Chicago boasts many historical architectural feats — it was the host of the World’s Columbian Exposition in 1893 and the playground of greats including Frank Lloyd Wright and Louis Sullivan. But did you know Chicago was also home to the world’s first ever skyscraper? Today we’re taking a look at the historic Home Insurance Building and how it came to be.
How the World’s First Skyscraper Came to Be
The Great Fire ravaged Chicago in 1871. But it was a devastation that gave way to the opportunity to rebuild anew. As the city looked to rebuild, architects pondered what the next generation of urban structures looked like. With commerce and industry downtown exploding exponentially, these structures had to accommodate more residential space and more office space — leading to verticality as a solution. And with the Great Fire as their lesson, architects also knew these structures had to be much more durable than those that had been so easily destroyed.
Luckily, two pivotal inventions from the mid-19th century made the introduction of soaring steel-framed buildings possible. The first was the safety elevator pioneered by Elisha Otis in 1854, which allowed for the safe transport of elevator passengers. While the top floor of buildings had once been inaccessible and undesirable, the elevator changed that forever. Meanwhile, the Bessemer Converter of 1856 allowed for widespread, large-scale commercial production of steel.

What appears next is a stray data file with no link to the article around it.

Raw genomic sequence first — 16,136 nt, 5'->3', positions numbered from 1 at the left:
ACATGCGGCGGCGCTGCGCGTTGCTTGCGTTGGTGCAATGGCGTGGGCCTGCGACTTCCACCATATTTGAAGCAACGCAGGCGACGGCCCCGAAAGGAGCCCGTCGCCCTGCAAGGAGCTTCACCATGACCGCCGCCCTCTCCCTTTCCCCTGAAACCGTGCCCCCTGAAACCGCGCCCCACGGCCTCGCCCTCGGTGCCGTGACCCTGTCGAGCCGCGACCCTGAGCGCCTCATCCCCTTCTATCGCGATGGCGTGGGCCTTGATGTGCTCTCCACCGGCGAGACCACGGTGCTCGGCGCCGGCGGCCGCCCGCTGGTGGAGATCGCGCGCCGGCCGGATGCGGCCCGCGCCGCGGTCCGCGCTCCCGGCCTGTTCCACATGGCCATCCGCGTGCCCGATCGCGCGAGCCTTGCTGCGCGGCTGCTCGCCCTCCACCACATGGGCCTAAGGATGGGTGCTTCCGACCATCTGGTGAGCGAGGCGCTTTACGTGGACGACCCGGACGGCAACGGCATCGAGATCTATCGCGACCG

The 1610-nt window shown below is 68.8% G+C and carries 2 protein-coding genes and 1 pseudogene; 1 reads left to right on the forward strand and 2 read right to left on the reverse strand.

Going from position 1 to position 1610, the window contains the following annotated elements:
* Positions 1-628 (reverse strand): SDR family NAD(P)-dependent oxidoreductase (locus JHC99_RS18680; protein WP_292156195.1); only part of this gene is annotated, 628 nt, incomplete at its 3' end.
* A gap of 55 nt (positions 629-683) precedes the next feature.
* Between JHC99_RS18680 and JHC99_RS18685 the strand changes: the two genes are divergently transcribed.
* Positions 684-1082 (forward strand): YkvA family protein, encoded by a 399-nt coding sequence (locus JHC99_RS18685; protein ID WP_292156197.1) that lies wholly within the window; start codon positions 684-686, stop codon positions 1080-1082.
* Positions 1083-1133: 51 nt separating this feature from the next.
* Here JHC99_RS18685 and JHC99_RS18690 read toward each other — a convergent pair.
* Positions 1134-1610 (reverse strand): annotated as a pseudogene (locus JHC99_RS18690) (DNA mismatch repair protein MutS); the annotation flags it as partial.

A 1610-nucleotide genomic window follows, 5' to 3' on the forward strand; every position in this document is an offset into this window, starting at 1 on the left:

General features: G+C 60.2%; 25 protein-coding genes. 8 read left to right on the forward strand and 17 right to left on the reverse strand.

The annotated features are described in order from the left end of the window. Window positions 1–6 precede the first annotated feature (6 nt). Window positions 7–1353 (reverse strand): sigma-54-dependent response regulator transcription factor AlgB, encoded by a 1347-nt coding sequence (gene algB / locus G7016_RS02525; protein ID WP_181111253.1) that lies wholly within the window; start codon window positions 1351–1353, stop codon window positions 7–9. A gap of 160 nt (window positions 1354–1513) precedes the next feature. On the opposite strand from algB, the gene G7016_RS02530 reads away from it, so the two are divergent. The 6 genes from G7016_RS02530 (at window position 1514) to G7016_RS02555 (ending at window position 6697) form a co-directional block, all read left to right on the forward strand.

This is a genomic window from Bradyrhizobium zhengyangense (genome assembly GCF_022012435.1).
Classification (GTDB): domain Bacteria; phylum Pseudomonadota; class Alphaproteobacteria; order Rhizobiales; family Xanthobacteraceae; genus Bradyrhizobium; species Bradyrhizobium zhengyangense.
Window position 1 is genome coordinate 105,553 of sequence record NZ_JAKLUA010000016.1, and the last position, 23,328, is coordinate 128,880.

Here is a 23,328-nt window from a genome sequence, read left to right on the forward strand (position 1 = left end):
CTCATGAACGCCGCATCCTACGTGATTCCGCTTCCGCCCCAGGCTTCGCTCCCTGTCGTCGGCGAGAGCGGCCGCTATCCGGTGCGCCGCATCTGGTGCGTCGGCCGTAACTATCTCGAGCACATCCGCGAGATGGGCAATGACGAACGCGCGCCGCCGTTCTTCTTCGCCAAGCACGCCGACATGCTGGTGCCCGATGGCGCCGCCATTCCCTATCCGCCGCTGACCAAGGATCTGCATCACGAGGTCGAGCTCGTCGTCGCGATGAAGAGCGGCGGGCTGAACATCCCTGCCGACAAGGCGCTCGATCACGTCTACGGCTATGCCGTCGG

The culmination of these factors led to the world’s first skyscraper in 1885: the Home Insurance Building, a ten-story, steel-frame fireproof building in downtown Chicago.
A Closer Look at the Home Insurance Building
The Home Insurance Building, designed by William Le Baron Jenney, was located at the corner of Adam and LaSalle Street. It earned the title of the world’s first skyscraper thanks to the combination of its height and its revolutionary steel frame. The frame was composed of wrought and cast iron alongside Bessemer rolled steel beams, leading the building to weigh in at a third of the mass of traditional masonry buildings of the time.
While two additional stories were added to the Home Insurance Building in 1890, it was eventually demolished in 1931 to make way for the Field Building, now known as the LaSalle Bank Building. Despite the building being gone today, it has forever left its mark on Chicago’s skyscraper history.